This verse may seem almost a bit redundant. After all, if Jesus is fully God then quite obviously He is the Creator of all things. Well sometimes repetition is important. As every teacher knows – repetition is the mother of learning. Nevertheless, I think John is doing more than helpfully driving home the point that Jesus is in fact fully God. John’s experience of Jesus didn’t begin in eternity past. It began when John the Baptist pointed him to a human being – to a fellow Jewish man of around 30 years of age – and said: “Behold the lamb of God who takes away the sin of the world!” We don’t begin by knowing God and then add Jesus into the picture. We begin by knowing Jesus and then realizing with Thomas that he who has seen Jesus has seen the Father. The danger with this is that we can easily end up dragging God down to merely human dimensions. John wants us to remember, when we see Jesus hanging on the cross, that hanging there was the Word who created the tree on which he hung. He created the dirt in which the post of the cross was buried. He created the Sun, the moon, and all the stars that filled the sky. He even created the very people who would put Him to death. When we come to Jesus in prayer we should remember that we are coming to the One through whom everything exists and that apart from Jesus – there is not a single thing which has been made that He did not make. If we do this, we will discover that the love of God for us is all the more astounding. When Christ bids you to His table to celebrate the Lord’s Supper, it is good to meditate on this truth: The God who created everything that exists holds out the bread to you and says: “Take! Eat! This is My body, given for you.” Who can begin to fathom such love? The God through whom uncountable galaxies have been created, took on a true human nature to give His life for the life of the world. Read or Sing Hymn 313 “Angels, from the Realms of Glory” Prayer: Please lift up our brothers and sisters in China as they suffer through increased pressure and persecution from the government.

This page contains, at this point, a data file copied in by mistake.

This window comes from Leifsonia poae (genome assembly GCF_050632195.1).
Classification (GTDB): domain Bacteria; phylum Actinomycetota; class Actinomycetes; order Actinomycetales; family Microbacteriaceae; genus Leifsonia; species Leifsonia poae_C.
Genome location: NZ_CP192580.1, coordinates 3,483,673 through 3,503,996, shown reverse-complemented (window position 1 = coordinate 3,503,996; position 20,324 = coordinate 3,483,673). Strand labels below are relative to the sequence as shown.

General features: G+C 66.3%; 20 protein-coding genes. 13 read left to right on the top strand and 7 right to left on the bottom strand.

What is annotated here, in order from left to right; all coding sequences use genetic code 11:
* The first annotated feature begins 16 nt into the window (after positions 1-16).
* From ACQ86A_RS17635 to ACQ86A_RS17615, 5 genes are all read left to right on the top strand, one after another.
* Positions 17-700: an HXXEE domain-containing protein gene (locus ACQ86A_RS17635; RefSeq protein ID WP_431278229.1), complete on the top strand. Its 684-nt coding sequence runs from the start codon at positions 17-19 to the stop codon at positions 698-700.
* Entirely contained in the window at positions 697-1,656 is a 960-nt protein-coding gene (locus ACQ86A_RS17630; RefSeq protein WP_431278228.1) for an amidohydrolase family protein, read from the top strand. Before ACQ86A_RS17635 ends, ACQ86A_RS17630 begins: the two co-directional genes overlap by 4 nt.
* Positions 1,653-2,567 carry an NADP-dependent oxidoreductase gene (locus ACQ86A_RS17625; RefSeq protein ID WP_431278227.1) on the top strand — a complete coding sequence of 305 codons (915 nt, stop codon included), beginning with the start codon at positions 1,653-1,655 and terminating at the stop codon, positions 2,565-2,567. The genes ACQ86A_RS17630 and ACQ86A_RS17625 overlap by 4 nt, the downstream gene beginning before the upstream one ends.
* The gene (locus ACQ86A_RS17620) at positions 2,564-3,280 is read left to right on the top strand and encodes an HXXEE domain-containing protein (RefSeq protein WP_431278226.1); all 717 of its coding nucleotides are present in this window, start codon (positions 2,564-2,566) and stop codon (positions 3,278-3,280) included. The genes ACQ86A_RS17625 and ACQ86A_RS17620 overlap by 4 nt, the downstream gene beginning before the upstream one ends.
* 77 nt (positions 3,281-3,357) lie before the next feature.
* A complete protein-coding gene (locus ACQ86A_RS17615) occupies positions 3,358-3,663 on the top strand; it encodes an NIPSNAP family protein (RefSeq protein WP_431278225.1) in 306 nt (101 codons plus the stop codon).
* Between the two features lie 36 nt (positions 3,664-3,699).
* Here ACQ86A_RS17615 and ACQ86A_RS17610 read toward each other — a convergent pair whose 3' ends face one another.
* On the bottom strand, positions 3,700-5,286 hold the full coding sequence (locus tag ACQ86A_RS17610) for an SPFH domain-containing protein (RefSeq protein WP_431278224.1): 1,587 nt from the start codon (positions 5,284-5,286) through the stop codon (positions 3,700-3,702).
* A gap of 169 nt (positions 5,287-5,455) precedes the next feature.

Wednesday (12/19) Read and discuss Exodus 34:1-9. Doug Stuart writes:
God’s instruction to Moses to prepare two new stone tablets and his promise to write the Ten Words/Commandments on these new tablets just as he had on the former ones conveys a most welcome message: God had decided to forgive the Israelites and accept them once again as his covenant people, and he would renew his covenant with them, through which all sorts of blessings would once again be theirs. Like an employer saying to a previously dismissed employee, “Welcome back to the company. Let me show you to your work station” or a judge saying to a person whose punishment has been completed, “You’re free to go and resume your former life,” God said to Moses and through him to Israel, in effect: “Bring some new tablets. Let’s put the covenant back in force.”
Prayer: Please pray for our brothers and sisters at Providence OPC in West Lebanon, NH.